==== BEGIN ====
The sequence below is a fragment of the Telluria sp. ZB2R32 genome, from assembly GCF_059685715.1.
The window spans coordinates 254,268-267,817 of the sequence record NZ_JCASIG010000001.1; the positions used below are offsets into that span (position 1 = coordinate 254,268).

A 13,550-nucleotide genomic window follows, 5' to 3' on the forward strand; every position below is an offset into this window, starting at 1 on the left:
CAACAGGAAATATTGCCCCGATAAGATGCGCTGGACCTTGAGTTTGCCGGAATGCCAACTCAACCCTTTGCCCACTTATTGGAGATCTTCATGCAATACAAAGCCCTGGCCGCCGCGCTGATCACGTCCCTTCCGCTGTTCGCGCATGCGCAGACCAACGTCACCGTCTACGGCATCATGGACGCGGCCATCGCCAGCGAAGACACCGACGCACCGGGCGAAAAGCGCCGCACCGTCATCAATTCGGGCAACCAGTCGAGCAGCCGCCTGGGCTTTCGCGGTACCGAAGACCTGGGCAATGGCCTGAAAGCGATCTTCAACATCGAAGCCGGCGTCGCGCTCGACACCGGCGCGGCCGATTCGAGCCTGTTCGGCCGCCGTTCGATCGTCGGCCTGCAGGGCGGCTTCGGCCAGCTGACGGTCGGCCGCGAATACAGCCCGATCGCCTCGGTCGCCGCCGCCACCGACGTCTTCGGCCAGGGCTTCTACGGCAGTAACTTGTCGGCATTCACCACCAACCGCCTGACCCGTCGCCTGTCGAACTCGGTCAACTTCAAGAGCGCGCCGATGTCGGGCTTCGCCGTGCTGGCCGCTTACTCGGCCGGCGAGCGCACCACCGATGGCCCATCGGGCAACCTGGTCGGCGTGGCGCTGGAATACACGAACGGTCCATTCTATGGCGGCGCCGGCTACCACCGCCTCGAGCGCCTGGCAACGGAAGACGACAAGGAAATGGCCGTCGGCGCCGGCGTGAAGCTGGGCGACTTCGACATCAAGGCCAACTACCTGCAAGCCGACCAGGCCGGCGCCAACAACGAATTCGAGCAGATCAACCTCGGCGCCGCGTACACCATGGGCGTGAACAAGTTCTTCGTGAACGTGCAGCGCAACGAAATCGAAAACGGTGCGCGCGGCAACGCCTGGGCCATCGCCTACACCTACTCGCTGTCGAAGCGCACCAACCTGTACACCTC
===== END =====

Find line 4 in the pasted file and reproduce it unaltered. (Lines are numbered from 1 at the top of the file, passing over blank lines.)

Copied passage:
CAACAGGAAATATTGCCCCGATAAGATGCGCTGGACCTTGAGTTTGCCGGAATGCCAACTCAACCCTTTGCCCACTTATTGGAGATCTTCATGCAATACAAAGCCCTGGCCGCCGCGCTGATCACGTCCCTTCCGCTGTTCGCGCATGCGCAGACCAACGTCACCGTCTACGGCATCATGGACGCGGCCATCGCCAGCGAAGACACCGACGCACCGGGCGAAAAGCGCCGCACCGTCATCAATTCGGGCAACCAGTCGAGCAGCCGCCTGGGCTTTCGCGGTACCGAAGACCTGGGCAATGGCCTGAAAGCGATCTTCAACATCGAAGCCGGCGTCGCGCTCGACACCGGCGCGGCCGATTCGAGCCTGTTCGGCCGCCGTTCGATCGTCGGCCTGCAGGGCGGCTTCGGCCAGCTGACGGTCGGCCGCGAATACAGCCCGATCGCCTCGGTCGCCGCCGCCACCGACGTCTTCGGCCAGGGCTTCTACGGCAGTAACTTGTCGGCATTCACCACCAACCGCCTGACCCGTCGCCTGTCGAACTCGGTCAACTTCAAGAGCGCGCCGATGTCGGGCTTCGCCGTGCTGGCCGCTTACTCGGCCGGCGAGCGCACCACCGATGGCCCATCGGGCAACCTGGTCGGCGTGGCGCTGGAATACACGAACGGTCCATTCTATGGCGGCGCCGGCTACCACCGCCTCGAGCGCCTGGCAACGGAAGACGACAAGGAAATGGCCGTCGGCGCCGGCGTGAAGCTGGGCGACTTCGACATCAAGGCCAACTACCTGCAAGCCGACCAGGCCGGCGCCAACAACGAATTCGAGCAGATCAACCTCGGCGCCGCGTACACCATGGGCGTGAACAAGTTCTTCGTGAACGTGCAGCGCAACGAAATCGAAAACGGTGCGCGCGGCAACGCCTGGGCCATCGCCTACACCTACTCGCTGTCGAAGCGCACCAACCTGTACACCTC